Payday Loans: The Early Beginnings

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The information contained herein is for educational purposes only and is not legal advice. You should consult your own attorney or seek specific advice from a legal professional regarding your particular situation.


The Early Beginnings

The earliest documented form of the payday loan originated in the United States in the late 19th century as a result of large employers delaying wage payments until the issuance of a regularly scheduled paycheck.

According to accounts of author and attorney F. B. Hubachek, the average wage-earning employee needed funds immediately and couldn’t wait for the pending paycheck. The employee was given the option to purchase a portion of his own paycheck for a rate of 10 to 33 percent of the amount of the loan, with the condition that he pay it back in full upon receipt of his next check. This steep repayment scheme created more hardship for the borrower resulting in the repeat of the cycle indefinitely, with a 240 percent interest rate.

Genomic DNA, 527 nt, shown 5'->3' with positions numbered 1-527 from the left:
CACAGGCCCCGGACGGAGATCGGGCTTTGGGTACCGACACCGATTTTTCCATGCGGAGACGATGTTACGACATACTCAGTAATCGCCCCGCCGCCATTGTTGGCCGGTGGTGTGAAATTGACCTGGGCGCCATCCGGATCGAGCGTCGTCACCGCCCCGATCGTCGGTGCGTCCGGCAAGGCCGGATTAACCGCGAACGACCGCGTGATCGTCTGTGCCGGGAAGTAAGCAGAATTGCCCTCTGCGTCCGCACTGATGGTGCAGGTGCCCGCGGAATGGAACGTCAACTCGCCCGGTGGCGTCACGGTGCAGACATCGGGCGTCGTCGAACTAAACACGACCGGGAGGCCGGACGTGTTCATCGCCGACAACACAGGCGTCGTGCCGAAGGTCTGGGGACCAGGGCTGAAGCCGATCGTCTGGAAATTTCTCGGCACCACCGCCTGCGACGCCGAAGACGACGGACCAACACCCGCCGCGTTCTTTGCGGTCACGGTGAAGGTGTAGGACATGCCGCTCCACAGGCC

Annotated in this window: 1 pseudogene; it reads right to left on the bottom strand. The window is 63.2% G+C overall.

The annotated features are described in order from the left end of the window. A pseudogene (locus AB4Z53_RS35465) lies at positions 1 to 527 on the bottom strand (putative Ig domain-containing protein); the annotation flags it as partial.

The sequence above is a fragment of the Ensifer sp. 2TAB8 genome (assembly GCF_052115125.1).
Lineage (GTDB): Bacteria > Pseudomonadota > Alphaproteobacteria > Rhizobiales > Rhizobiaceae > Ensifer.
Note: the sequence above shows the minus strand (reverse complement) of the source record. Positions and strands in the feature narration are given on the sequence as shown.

By 1923, salary buying was being practiced in tremendous volume, especially in the south and then spreading north. Loan sharks were also beginning to fill in the pay gaps throughout the U.S. with high-interest loans and antisocial repayment devices, including property seizure and violence. [1]

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